My question stems from the two different logical forms for the following sentence under Russell's analysis. One in which the word 'not' has a wide scope and one where it has a narrow scope.

The sunken city of legend does not exist.

With wide scope:

There does not exist a unique thing that is a sunken city of legend.
not ([the x: x is a sunken city of legend] x exists)

With narrow scope:

The x such that x is a sunken city of legend, is such that x does not exist.
[the x: x is a sunken city of legend] not (x exists)

I know how to express the wide scope version into predicate logic, but not the narrow scope interpretation. Can someone please help me with this?

Also, under the narrow scope interpretation the sentence would be false, so is it okay to reject this interpretation in favour of the wide scope version?

2 Answers 2


It depends on how you want to capture 'exist'. If you take it to be a quantifier, then there aren't two scope readings of the sentence 'The sunken city of legend does not exist', because 'not' negates a quantifier and not a predicate, and there's just nothing else to negate. So the only reading, according to Russell's theory, would be: there's no unique thing which is a sunken city of legend. That is:

~∃x((Sx & ∀y(Sy → x = y))

If, on the other hand, you interpret 'exist' as a predicate, then the wide scope and narrow scope readings are formulated as usual. Wide: there's no unique thing which is a sunken city of legend and exists. Narrow: there's a unique thing which is a sunken city of legend and doesn't exist. So:

~∃x((Sx & ∀y(Sy → x = y) & Ex)

∃x((Sx & ∀y(Sy → x = y) & ~Ex)

This would make sense only if you quantify over more than just things that 'exist' (e.g., you quantify over possible things as well). But if you interpret 'exist' as a quantifier, these two readings don't make a lot of sense.

  • Thanks, why does it only make sense when quantifying over more then just existent things? Would it not be fine to do so and just have ∃x((Sx & ∀y(Sy → x = y) & ~Ex) as false?
    – Anon
    Apr 24, 2019 at 20:39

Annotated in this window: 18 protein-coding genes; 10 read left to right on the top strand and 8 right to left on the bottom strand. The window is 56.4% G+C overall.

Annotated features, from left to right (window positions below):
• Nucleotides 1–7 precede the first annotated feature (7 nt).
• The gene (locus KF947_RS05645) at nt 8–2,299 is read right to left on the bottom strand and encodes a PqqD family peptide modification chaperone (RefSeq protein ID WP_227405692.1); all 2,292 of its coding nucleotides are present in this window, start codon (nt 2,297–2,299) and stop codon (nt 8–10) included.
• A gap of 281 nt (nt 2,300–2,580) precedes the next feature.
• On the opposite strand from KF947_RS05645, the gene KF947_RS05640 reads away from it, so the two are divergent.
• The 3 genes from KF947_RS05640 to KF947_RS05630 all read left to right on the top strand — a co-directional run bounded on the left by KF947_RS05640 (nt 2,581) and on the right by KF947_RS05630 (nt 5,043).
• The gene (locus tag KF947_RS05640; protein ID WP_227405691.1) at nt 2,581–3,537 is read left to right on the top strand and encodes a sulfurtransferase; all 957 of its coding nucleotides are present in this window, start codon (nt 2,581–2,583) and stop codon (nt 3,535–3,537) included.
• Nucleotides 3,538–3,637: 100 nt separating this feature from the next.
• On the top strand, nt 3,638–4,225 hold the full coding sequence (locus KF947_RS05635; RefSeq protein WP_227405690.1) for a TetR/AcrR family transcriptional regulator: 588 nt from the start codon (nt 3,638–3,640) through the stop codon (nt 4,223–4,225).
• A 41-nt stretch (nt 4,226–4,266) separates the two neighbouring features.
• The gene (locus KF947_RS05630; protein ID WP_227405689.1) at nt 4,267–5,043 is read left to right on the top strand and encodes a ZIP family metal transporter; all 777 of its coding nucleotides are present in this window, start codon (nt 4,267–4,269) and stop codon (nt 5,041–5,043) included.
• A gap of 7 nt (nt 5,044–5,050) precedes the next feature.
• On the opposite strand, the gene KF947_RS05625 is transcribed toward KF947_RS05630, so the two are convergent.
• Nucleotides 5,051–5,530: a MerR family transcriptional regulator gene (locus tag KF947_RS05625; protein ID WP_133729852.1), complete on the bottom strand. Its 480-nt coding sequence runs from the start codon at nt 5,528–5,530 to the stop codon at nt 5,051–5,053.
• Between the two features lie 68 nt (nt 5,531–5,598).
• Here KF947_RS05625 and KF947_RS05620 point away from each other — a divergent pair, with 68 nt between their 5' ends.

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    That would be fine and the formulation would be false as you say. What I meant by not making sense: if you quantify only over what exists then "there are Fs that don't exist" is vacuously false; it doesn't matter what F is. It's not meaningless, just not something that would make sense to say.
    – E...
    Apr 24, 2019 at 20:51
  • Just as a side note, aren't ~∃x((Sx & ∀y(Sy → x = y)) and ~∃x((Sx & ∀y(Sy → x = y) & Ex) logically equivalent, seeing as, “x exists” is usually understood as equivalent to the generalisation Ey(y = x)?
    – Anon
    Apr 25, 2019 at 13:30
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    @Anon If 'Ex' is equivalent to ∃y(y=x), then yes, the two formulations are equivalent.
    – E...
    Apr 25, 2019 at 15:58

Wikipedia describes Bertrand Russell's analyses of definite description using the phrase "the Emperor of Kentucky is bald".

Thus, a definite description (of the general form 'the F is G') becomes the following existentially quantified phrase in classic symbolic logic (where 'x' and 'y' are variables and 'F' and 'G' are predicates – in the example above, F would be "is an emperor of Kentucky", and G would be "is gray"):

∃x([Fx ∧ ∀y(Fy → x = y)] ∧ Gx)

Informally, this reads as follows: something exists with the property F, there is only one such thing, and this unique thing also has the property G.

If one replaces F with "is a sunken city" and G with "legendary" this may work for the "wide" perspective ("The sunken city of legend does not exist"). The existential quantifier would go outside the expression. This statement would then evaluate to false since either "Fx" or "Gx" would evaluate to false.

Wikipedia contributors. (2018, December 3). Theory of descriptions. In Wikipedia, The Free Encyclopedia. Retrieved 14:34, April 24, 2019, from https://en.wikipedia.org/w/index.php?title=Theory_of_descriptions&oldid=871839381

  • Thanks, it is supposed to be 'sunken city of legend' throughout which I have just edited to clarify. For the wide scope, I have the logic as ~∃x(Sx & ∀y(Sy→x=y)). I thought the reason the narrow scope was wrong was because it quantifies over things that do not exist, but I do not know how to express it in logic
    – Anon
    Apr 24, 2019 at 14:59
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    @Anon I edited my answer to remove the last paragraph based on your comment. However, there is still a difference. In the wide version there is "unique" which is not in the narrow version. The "unique" is in your symbolization: ∀y(Sy→x=y). I don't think the wide or narrow versions would be symbolized differently. Apr 24, 2019 at 15:04

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